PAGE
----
Diwali: Light over darkness

Published: 8 November 2023

#CuriousMoments with Advita

This week starts Diwali celebrations for many Hindus, Sikhs, Jains and other faiths. Diwali means different things to different cultures, but ultimately, each story and legend generally believes it’s when light overcomes darkness and good triumphs over evil. 
I’m Gujarati Hindu, so the story I grew up with was about Rama and his wife, Sita. They were exiled to the forest (with Rama’s brother Lakshmana) for 14 years, and it was there an evil demon, Ravana, took Sita. With the help of Hanuman (the monkey god), they find Sita in Lanka, and Rama manages to defeat Ravana with a magic arrow. To help them find their way home, the villagers lit lamps and candles so they could see their path home. This is why Diwali is known as the festival of lights for some Hindus. 
Many Gujaratis will spend the next week cooking good food, cleaning their homes and leaving lights/candles lit so they can welcome goodness into their lives.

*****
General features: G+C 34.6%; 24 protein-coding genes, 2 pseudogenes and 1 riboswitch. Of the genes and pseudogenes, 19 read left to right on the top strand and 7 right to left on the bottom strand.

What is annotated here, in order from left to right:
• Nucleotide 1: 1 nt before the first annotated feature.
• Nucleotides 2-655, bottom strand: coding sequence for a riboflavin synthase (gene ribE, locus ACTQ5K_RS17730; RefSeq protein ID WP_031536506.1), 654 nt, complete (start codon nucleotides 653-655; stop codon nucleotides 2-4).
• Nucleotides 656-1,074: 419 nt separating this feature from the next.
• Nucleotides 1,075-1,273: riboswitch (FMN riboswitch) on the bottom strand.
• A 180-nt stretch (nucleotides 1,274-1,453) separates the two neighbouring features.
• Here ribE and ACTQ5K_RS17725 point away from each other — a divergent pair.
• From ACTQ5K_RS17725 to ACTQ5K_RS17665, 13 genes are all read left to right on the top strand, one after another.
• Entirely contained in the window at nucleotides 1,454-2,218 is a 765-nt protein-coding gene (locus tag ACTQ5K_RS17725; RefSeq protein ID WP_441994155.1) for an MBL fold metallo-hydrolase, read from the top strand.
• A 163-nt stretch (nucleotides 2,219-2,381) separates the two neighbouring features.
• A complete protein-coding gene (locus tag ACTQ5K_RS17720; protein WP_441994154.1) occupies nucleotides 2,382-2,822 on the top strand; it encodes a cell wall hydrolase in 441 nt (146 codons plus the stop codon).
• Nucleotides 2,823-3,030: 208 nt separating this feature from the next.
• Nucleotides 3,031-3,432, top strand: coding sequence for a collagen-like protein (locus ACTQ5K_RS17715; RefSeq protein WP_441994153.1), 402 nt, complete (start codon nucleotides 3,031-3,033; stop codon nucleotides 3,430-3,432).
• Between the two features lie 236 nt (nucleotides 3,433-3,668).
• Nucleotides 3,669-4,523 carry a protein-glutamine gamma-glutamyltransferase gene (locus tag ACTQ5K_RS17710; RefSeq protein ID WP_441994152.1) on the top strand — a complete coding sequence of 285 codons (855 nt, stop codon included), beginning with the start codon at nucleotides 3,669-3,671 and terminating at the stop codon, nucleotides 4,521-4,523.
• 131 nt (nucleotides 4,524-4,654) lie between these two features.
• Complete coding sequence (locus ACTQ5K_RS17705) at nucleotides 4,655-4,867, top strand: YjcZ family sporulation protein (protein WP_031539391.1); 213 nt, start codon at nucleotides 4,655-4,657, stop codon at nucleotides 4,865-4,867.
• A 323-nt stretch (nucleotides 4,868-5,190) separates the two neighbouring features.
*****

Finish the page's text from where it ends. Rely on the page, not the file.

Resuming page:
If you have colleagues celebrating this festival, wish them a prosperous and happy Diwali. For inclusive practice, ask if they’d like to finish early or take annual leave to spend time with family/friends and if they need any flexibility over the festive period. 
There was one incredible manager (and now a good friend), Anna Russell, who made sure Diwali was recognised in our office when I worked in-house. I can’t even begin to tell you how much this gesture meant to me and how included I felt – more leaders need to be #MoreLikeAnna. Micro-actions leads to macro-impact 🙌🏽 
On a final note. With all the tragedies we’ve all witnessed over recent weeks, this Diwali, my thoughts will be with those suffering greatly, thanks to the actions and decisions of others. Whatever you believe, one thing is for sure – light will eventually overcome darkness. 
Stay safe and take care of one another.


Originally posted on LinkedIn, Follow me for more curious moments. 

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